Questions are the bedrock of the University of Amsterdam’s master’s course of “International Dramaturgy.” Its students (myself being one of them) lead a contextual journey for the various events that unfolded throughout the symposium. Through a series of carefully programmed events, the theoretical umbrella’s were held high as participants followed through the key ideas raised when considering the translation of culture in various dramaturgical frameworks. The first stepping stone at the Stedlijk’s exhibition I Am A Native Foreigner took a closer look at how the effects of non-Dutch artists have incorporated their work on a Dutch artistic sphere. Some exhibits were isolated within the discussion and became the springboard to how one may link the concept of dramaturgical thinking within the occupation of a curator, but whereas each other event of the symposium was sufficiently represented, the curator could not answer on behalf of this exhibition.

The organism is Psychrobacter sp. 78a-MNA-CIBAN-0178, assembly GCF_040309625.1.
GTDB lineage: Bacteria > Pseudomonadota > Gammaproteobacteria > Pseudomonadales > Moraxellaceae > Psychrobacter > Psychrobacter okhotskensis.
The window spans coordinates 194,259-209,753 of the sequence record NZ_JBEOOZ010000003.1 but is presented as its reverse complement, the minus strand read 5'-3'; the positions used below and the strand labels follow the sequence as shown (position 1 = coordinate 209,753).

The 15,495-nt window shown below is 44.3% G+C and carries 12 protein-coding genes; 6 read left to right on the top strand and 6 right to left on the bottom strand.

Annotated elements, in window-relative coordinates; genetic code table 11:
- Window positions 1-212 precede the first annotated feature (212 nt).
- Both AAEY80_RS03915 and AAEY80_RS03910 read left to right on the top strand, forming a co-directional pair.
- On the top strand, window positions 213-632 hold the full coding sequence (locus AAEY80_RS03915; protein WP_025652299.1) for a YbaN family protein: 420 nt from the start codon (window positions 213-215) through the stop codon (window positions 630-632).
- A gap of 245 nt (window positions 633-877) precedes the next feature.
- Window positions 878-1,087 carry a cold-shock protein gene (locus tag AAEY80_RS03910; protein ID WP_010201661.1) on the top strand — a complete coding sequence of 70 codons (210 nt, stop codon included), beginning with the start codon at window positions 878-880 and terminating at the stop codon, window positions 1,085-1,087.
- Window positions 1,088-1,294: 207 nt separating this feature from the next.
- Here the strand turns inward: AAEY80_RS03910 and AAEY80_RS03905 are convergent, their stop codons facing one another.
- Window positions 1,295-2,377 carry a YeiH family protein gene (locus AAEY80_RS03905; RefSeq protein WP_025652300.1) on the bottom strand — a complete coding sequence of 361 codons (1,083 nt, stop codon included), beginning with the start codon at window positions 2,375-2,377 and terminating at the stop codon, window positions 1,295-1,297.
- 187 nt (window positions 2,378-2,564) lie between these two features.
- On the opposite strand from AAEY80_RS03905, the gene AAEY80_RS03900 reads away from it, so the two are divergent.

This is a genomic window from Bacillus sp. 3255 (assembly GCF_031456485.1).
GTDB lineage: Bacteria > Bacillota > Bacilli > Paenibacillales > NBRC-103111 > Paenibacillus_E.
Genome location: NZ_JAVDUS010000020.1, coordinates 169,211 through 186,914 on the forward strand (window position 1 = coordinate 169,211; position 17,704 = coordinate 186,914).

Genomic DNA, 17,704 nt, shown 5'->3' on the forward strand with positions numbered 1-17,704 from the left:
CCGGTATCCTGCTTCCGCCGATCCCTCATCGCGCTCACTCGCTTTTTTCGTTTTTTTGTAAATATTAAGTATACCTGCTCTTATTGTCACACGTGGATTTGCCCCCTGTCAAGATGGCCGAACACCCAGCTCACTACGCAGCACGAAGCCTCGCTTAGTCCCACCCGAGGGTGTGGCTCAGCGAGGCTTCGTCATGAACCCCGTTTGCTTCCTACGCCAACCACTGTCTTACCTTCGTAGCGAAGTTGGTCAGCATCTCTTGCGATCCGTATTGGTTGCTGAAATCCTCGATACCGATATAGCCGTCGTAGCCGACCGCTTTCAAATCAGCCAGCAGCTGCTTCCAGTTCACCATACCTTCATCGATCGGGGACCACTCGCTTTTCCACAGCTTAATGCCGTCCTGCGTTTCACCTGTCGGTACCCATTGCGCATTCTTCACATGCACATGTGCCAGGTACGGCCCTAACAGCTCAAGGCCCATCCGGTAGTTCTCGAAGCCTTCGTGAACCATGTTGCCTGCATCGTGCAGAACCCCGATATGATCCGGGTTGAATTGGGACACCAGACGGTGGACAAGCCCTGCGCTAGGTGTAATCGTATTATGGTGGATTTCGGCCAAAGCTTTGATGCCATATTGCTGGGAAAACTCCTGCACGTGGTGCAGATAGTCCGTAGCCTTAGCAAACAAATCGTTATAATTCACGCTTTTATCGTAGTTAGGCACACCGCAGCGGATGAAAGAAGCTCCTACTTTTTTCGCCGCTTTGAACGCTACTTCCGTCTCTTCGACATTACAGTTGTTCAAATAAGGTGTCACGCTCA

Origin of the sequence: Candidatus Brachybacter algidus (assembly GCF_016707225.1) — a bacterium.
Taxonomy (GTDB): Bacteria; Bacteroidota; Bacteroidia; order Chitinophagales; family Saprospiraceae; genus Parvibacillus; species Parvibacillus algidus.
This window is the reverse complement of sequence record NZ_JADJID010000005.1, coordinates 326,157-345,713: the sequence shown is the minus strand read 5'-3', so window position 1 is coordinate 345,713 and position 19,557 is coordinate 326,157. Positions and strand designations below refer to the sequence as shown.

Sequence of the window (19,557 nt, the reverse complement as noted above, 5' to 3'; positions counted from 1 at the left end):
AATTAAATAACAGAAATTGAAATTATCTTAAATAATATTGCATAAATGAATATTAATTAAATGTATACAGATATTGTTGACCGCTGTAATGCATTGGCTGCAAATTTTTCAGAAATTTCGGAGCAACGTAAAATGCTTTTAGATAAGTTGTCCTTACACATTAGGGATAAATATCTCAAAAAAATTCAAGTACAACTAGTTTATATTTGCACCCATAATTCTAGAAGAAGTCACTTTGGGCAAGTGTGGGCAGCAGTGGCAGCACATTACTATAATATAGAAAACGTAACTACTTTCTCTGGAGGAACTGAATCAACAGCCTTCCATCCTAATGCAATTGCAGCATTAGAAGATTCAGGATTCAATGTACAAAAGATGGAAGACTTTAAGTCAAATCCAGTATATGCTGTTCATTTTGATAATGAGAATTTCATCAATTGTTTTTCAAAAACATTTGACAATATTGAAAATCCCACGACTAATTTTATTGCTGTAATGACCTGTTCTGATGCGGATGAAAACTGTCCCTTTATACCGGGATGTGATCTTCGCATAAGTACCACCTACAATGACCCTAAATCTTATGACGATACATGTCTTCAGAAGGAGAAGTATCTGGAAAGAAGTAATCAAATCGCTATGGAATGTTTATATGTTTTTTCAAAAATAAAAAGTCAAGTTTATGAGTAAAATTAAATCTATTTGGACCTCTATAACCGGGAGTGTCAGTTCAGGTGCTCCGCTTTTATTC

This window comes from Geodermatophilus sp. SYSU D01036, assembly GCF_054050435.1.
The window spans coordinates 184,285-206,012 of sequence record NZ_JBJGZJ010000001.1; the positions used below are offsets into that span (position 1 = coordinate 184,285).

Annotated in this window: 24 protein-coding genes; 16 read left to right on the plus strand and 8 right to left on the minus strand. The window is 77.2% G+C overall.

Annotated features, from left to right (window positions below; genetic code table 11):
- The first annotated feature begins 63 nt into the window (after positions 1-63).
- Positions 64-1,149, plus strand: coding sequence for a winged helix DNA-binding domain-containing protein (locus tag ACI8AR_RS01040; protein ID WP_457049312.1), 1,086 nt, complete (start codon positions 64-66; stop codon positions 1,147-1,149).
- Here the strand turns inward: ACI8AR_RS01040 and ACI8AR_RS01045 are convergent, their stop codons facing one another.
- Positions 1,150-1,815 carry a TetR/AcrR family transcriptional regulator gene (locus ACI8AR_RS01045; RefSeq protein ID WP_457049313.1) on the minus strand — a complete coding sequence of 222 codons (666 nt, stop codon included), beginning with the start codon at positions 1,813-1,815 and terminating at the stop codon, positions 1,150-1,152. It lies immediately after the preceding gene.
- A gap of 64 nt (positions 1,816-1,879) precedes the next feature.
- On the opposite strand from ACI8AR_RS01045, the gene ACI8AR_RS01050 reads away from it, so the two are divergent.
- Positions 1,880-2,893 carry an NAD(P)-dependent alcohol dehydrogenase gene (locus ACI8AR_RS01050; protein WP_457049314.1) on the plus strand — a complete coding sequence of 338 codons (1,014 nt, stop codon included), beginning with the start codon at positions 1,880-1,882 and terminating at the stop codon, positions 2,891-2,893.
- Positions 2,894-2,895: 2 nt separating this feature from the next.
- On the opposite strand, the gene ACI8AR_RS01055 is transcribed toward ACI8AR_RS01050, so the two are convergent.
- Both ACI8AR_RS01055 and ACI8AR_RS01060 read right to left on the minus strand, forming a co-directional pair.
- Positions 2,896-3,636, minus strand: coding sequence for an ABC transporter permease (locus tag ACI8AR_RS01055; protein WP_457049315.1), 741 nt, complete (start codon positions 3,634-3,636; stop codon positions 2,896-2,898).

As the days continued, participates were then introduced to many theorists and practitioners considered to incorporating these guiding questions into their work. Dutch performance artist Nicoline Van Harskamp has gained momentum in the topic through her project Englishes from 2013-2016 (participants viewed excerpts from her work on English Forecast at the “Tate Modern”  as well as a work-in-progress performance of Some Name Some Noun Simple at Amsterdam’s “Veem House”). An introduction to a new publication on the actions of dramaturgy within performance was presented by its editors and authors; The Practice Of Dramaturgy‘ (Edited by Konstantina Georgelou, Efrosini Protopapa and Dane Theodoridou) and a lecture composited of Dramaturgies Of The Self: Language, Authorship, And Migration‘ (presented by Yana Meerzon of the University of Ottawa and Katharina Pewny of the University of Ghent).